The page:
4/11 – 4/17 – Is the South entering an era of “Jaime” Crow?

17 Apr

Georgia Lawmakers Target Illegal Immigration, Wall Street Journal, April 16, 2011

Last week Georgia passed an Arizona-style anti-immigrant bill which allows law enforcement to check the immigration status of “certain suspects” and requires employers with more than 10 employees to use the Federal E-Verify system. According to the Wall Street Journal, supporters used the standard racist arguments – that the undocumented mooch off social services and take jobs – even asserting that the bill would “root out” all of the state’s undocumented workers.  Yet, it’s clear that the bill is not popular and is the result of Republican law makers’ xenophobic grandstanding.  It received strong opposition from civil liberties and Latino rights groups as well as the business and agricultural communities. Furthermore, in recent years the undocumented population in Georgia, along with all states along the South Atlantic, has actually decreased. What has increased, however, is the overall Latino population.  Between the 2000 and 2010 Censuses, the Latino population almost doubled in Georgia.  According to a Georgia professor cited in the WSJ article, “Georgians have had little experience in assimilating immigrants.”

Is Georgia’s law (and Florida and Alabama’s upcoming bills, for that matter) really about protecting the state from those wily undocumented or is it about imposing punitive laws to preserve a perceived control over a changing society?

Georgia and all the Southern states experienced an enormous demographic shift in 1865 when slaves became free persons.  The legal and social rules of Jim Crow were imposed to maintain White domination and control the Black population.  For Black Southerners, the result was terror, violence, segregation and the denial of economic security, educational opportunity and basic dignity.  For all of Georgia and the South, Jim Crow resulted in a divided society, a repressive and an exploitative economy which has, to this day, resulted in lower levels of industry and higher levels of poverty.

As Georgia experiences the changes of an increasing Latino population, it appears it may be entering a new era of racist laws and social control.  It’s no longer Jim Crow, now it’s “Jaime” Crow.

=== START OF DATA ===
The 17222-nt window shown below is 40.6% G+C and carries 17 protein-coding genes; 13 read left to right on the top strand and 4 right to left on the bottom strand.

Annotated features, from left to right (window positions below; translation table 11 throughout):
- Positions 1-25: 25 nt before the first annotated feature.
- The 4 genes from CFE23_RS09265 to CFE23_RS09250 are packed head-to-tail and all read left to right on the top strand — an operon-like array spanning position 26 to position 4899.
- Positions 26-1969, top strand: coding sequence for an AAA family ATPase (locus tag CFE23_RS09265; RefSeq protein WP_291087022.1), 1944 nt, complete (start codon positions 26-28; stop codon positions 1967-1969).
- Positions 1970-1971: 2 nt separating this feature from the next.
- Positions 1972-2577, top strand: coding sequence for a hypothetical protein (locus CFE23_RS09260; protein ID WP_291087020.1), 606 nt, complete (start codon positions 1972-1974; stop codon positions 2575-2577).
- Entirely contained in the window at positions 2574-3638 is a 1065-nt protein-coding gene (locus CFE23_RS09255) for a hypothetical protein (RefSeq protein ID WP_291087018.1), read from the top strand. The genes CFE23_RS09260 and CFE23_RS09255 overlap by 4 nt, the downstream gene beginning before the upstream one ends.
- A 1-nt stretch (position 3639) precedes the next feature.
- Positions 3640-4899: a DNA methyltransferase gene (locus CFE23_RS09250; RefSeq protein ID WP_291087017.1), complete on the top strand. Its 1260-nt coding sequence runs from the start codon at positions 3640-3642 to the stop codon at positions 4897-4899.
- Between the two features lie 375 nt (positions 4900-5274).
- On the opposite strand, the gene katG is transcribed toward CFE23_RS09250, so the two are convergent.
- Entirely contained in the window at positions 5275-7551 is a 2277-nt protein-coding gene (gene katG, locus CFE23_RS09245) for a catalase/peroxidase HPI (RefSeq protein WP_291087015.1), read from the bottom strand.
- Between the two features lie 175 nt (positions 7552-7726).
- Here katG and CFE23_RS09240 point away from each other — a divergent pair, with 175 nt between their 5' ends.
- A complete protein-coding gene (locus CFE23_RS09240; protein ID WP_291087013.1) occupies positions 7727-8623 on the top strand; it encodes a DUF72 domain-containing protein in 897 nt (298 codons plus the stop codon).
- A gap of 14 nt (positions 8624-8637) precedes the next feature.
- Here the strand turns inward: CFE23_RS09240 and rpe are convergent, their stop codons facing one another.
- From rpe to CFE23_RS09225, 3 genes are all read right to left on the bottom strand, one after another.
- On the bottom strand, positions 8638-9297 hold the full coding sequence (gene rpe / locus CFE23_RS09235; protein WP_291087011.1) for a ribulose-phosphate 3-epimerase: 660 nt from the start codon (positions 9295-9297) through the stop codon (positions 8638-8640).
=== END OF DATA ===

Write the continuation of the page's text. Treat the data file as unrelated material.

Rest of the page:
Fortunately, the opposition to this bill indicates that the South, the epicenter of US’s most important movement for civil rights and social and economic equity, will again be the place of vibrant and powerful opposition to racism.

In other news:

The Anti-Immigrant Crusader, NY Times, April 17, 2011

John Tanton is “most influential unknown man in America” and has supported anti-immigrant policies for decades, using environmentalist and family planning rhetoric to push xenophobic ideology.

Georgia Immigration Law Extreme, Far-reaching, AJC Commentary by Jay Bookman, April 15, 2011

Commentator in a local Atlanta paper states that he “didn’t believe they’d pull the trigger”, the state’s hRepublicans, that is.   Check out commentary from Georgian readers at the end of this column.

Despite Latest Ruling, Immigrants Still Besieged in Arizona, New American Media, April 13, 2011

This article reports that, despite the injunction against SB 1070, there are “still police officers out there that are implementing this law at their discretion.”  Various members of the immigrant and activist communities in Arizona share their views on what they call a a “victory in court, but not a victory on the streets.”

Deportation’s wide net, Sonoma Press Democrat, April 10 and 11, 2011

A two-part report on the impact of the Federal Secure Communities enforcement program in Sonoma County.

Family of Arizona youth killed by Border Patrol want answers, Latin American Herald Tribune

A 19 year-old (US citizen) was shot and killed by a US Border Patrol agent while trying to escape across a border fence into Mexico.  The Border Patrol expressed surprise to discover that he was a citizen and the family reports that their son was not given immediate medical care.

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